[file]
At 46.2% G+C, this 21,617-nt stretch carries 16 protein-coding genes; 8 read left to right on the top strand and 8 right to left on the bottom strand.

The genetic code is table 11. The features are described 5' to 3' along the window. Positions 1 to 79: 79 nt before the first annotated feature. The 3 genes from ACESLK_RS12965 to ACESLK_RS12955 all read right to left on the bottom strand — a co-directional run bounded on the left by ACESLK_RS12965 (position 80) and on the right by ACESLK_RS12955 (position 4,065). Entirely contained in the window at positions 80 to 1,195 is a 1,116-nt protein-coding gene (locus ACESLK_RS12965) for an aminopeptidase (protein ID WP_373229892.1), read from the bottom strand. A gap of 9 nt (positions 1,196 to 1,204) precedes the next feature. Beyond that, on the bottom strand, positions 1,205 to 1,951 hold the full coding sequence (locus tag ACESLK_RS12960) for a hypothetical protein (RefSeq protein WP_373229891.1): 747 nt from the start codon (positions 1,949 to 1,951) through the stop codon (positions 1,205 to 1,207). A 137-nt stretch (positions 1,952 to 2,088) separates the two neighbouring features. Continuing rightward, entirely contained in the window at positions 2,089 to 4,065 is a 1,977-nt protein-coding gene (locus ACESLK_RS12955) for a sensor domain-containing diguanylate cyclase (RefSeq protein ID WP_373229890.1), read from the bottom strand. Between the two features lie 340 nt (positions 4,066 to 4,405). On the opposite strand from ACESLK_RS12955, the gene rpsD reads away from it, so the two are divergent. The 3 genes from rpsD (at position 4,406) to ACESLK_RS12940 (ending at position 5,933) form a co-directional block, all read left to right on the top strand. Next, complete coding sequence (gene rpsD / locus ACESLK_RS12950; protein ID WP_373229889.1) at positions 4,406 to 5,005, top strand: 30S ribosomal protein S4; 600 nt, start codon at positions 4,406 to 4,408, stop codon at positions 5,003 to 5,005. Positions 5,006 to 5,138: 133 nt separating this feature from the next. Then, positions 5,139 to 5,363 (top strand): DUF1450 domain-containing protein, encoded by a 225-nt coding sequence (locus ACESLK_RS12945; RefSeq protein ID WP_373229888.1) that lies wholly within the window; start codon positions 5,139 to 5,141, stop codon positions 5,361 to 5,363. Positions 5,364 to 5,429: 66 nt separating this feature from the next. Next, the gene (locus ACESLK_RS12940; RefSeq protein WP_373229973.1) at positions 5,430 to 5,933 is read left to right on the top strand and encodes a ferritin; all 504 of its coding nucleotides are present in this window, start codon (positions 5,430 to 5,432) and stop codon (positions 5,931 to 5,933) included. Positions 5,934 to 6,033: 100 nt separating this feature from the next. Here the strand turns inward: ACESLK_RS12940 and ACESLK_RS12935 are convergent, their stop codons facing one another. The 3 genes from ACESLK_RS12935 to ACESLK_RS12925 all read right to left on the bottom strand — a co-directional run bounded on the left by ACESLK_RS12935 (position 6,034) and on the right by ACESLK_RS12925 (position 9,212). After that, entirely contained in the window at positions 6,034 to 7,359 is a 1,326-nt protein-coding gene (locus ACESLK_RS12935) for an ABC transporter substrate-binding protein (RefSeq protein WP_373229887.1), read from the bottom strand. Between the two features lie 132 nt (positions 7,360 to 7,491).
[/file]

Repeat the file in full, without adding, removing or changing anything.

At 46.2% G+C, this 21,617-nt stretch carries 16 protein-coding genes; 8 read left to right on the top strand and 8 right to left on the bottom strand.

The genetic code is table 11. The features are described 5' to 3' along the window. Positions 1 to 79: 79 nt before the first annotated feature. The 3 genes from ACESLK_RS12965 to ACESLK_RS12955 all read right to left on the bottom strand — a co-directional run bounded on the left by ACESLK_RS12965 (position 80) and on the right by ACESLK_RS12955 (position 4,065). Entirely contained in the window at positions 80 to 1,195 is a 1,116-nt protein-coding gene (locus ACESLK_RS12965) for an aminopeptidase (protein ID WP_373229892.1), read from the bottom strand. A gap of 9 nt (positions 1,196 to 1,204) precedes the next feature. Beyond that, on the bottom strand, positions 1,205 to 1,951 hold the full coding sequence (locus tag ACESLK_RS12960) for a hypothetical protein (RefSeq protein WP_373229891.1): 747 nt from the start codon (positions 1,949 to 1,951) through the stop codon (positions 1,205 to 1,207). A 137-nt stretch (positions 1,952 to 2,088) separates the two neighbouring features. Continuing rightward, entirely contained in the window at positions 2,089 to 4,065 is a 1,977-nt protein-coding gene (locus ACESLK_RS12955) for a sensor domain-containing diguanylate cyclase (RefSeq protein ID WP_373229890.1), read from the bottom strand. Between the two features lie 340 nt (positions 4,066 to 4,405). On the opposite strand from ACESLK_RS12955, the gene rpsD reads away from it, so the two are divergent. The 3 genes from rpsD (at position 4,406) to ACESLK_RS12940 (ending at position 5,933) form a co-directional block, all read left to right on the top strand. Next, complete coding sequence (gene rpsD / locus ACESLK_RS12950; protein ID WP_373229889.1) at positions 4,406 to 5,005, top strand: 30S ribosomal protein S4; 600 nt, start codon at positions 4,406 to 4,408, stop codon at positions 5,003 to 5,005. Positions 5,006 to 5,138: 133 nt separating this feature from the next. Then, positions 5,139 to 5,363 (top strand): DUF1450 domain-containing protein, encoded by a 225-nt coding sequence (locus ACESLK_RS12945; RefSeq protein ID WP_373229888.1) that lies wholly within the window; start codon positions 5,139 to 5,141, stop codon positions 5,361 to 5,363. Positions 5,364 to 5,429: 66 nt separating this feature from the next. Next, the gene (locus ACESLK_RS12940; RefSeq protein WP_373229973.1) at positions 5,430 to 5,933 is read left to right on the top strand and encodes a ferritin; all 504 of its coding nucleotides are present in this window, start codon (positions 5,430 to 5,432) and stop codon (positions 5,931 to 5,933) included. Positions 5,934 to 6,033: 100 nt separating this feature from the next. Here the strand turns inward: ACESLK_RS12940 and ACESLK_RS12935 are convergent, their stop codons facing one another. The 3 genes from ACESLK_RS12935 to ACESLK_RS12925 all read right to left on the bottom strand — a co-directional run bounded on the left by ACESLK_RS12935 (position 6,034) and on the right by ACESLK_RS12925 (position 9,212). After that, entirely contained in the window at positions 6,034 to 7,359 is a 1,326-nt protein-coding gene (locus ACESLK_RS12935) for an ABC transporter substrate-binding protein (RefSeq protein WP_373229887.1), read from the bottom strand. Between the two features lie 132 nt (positions 7,360 to 7,491).